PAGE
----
WASHINGTON -- February 1 -- As President Bush starts his second term, his State of the Union speech provides him with an opportunity both to address the significant challenges facing the country and to begin creating his non-war legacy. The member organizations of the Sustainable Energy Coalition believe that the centerpiece for this term should be clean energy through which the United States would be able to address numerous significant challenges facing the country.
Accordingly, in his State of the Union address, President Bush should provide a vision of the future that will set long term goals of energy sustainability and energy self-sufficiency and intermediate objectives to resolve immediate energy issues as well as set forth alternative policies for attaining the goals.
President Bush should warn Americans that energy consumption patterns continue to drive up both oil and natural gas imports while prices for both commodities reach and exceed historic levels. This is not only a threat to the economy but is also undermining the nation's security because a significant portion of these imports are coming from politically unstable regions of the world. Moreover, continued imports of natural gas may necessitate the construction of additional Liquid Natural Gas facilities whose inherent safety, as well as their ability to withstand terrorist attack, are subject to significant debate.
President Bush should also alert American voters that the U.S. trade deficit continues to worsen and now stands at more than half a trillion dollars annually with oil imports alone accounting for more than a quarter of the total. This is undermining the nation's economy, adversely affects consumers' buying power, and threatens the future of American jobs.
President Bush should confront the fact that the U.S. budget deficit is not likely to be reduced significantly in the near future but may, in fact, increase significantly during the coming year. This risks serious damage to investors' confidence in the U.S. economy while driving up interest costs for industry and consumers alike. Further, this will place even more pressure on discretionary spending for energy development, environmental protection, scientific research, and myriad other government programs unless
alleviated by new economic growth or new sources of revenue.
President Bush should acknowledge that recent international studies are now suggesting that climate change may be occurring at a much faster pace than earlier projected and that irreversible cataclysmic effects may start to be felt within a decade unless aggressive measures are taken now. This could prove to be the most costly environmental threat the United States and the global community have ever faced.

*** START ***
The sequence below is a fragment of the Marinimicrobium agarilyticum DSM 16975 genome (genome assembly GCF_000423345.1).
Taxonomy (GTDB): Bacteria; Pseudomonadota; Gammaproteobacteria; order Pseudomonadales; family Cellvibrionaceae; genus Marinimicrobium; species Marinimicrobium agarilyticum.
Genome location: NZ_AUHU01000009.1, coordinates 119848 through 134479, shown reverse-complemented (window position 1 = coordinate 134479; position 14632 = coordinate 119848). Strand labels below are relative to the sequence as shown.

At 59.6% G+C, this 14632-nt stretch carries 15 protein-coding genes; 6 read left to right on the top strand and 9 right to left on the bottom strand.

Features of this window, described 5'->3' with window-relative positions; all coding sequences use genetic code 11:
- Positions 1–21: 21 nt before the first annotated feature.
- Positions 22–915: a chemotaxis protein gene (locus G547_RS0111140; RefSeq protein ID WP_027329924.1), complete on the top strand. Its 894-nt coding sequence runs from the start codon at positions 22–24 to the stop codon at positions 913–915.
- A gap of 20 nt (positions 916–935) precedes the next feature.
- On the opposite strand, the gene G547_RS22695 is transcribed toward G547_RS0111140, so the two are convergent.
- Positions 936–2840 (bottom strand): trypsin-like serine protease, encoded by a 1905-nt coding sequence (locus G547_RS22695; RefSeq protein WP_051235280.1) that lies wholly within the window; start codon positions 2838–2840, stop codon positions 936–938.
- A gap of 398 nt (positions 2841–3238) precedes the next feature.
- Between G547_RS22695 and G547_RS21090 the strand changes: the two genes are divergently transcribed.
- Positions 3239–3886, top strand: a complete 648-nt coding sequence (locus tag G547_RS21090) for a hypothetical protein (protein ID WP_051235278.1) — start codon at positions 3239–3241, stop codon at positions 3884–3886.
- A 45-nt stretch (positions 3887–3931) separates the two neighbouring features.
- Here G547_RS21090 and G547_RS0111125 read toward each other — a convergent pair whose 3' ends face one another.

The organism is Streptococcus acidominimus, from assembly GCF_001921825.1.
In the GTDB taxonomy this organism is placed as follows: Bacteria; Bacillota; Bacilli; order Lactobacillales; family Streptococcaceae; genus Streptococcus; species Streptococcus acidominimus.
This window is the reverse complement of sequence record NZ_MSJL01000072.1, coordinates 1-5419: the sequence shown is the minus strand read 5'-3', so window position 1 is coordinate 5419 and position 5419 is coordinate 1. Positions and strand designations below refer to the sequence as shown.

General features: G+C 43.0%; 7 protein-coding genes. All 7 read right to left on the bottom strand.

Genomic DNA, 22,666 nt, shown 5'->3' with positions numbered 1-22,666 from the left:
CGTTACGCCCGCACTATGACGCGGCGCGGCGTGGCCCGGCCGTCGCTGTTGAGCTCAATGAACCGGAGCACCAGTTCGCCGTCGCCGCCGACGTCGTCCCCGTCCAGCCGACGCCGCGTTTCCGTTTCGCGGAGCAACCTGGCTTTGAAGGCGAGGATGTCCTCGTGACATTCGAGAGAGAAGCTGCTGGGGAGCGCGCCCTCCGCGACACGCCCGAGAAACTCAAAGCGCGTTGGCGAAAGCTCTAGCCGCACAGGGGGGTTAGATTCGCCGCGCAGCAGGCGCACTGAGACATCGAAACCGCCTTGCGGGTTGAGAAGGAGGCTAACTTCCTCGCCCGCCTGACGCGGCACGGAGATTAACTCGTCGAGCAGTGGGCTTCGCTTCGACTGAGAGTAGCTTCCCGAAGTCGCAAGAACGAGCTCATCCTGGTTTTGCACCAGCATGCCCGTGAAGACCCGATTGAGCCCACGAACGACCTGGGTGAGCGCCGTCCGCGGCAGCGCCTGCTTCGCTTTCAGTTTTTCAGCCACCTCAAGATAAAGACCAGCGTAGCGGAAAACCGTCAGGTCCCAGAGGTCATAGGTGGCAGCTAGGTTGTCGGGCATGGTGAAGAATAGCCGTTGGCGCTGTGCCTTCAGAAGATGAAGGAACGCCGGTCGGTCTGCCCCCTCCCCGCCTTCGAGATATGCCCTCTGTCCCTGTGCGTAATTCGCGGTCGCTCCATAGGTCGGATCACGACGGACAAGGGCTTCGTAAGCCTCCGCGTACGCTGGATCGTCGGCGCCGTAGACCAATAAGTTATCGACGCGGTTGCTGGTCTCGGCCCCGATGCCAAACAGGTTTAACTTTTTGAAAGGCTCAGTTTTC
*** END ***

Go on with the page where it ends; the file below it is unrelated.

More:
To address these challenges President Bush should call for a change in past policies and challenge the U.S. Congress to embrace a broad array of initiatives to aggressively tap the potential of sustainable energy technologies.
In combination, renewable energy and energy efficient technologies offer the promise of reduced energy imports, an improved balance of trade, enhanced national security, a cleaner environment, curbs in the emission of greenhouse gases, and a decrease in the national budget deficit through the creation of new domestic industries and high-quality jobs.
To tap this potential, President Bush should call for enactment of aggressive Renewable Portfolio and Renewable Fuels Standards that would require that a growing percentage of the nation's electricity and transportation fuels be provided by renewable resources. The President should further call for energy savings targets for electric and gas utilities, and for greatly strengthening fuel efficiency standards for automobiles and trucks, and appliances. The President should also stress the need for a mix of tax incentives and budgetary outlays to sustain the necessary research, development, and deployment of these technologies as well as measures to increase their market share.
By establishing a broad and meaningful vision of the future that will provide attainable goals for energy self-sufficiency and energy security, the President can provide guidelines to help Congress formulate energy and environmental policies that will integrate current attempts to achieve balanced energy and environmental plans within his vision for the United States over the long term.
The Sustainable Energy Coalition is a coalition of 85 national and state-level business, environmental, consumer, and energy policy groups which collectively represent several thousand companies and community-based organizations. Founded in 1992, the Sustainable Energy Coalition advocates increased use of renewable energy and energy efficient technologies.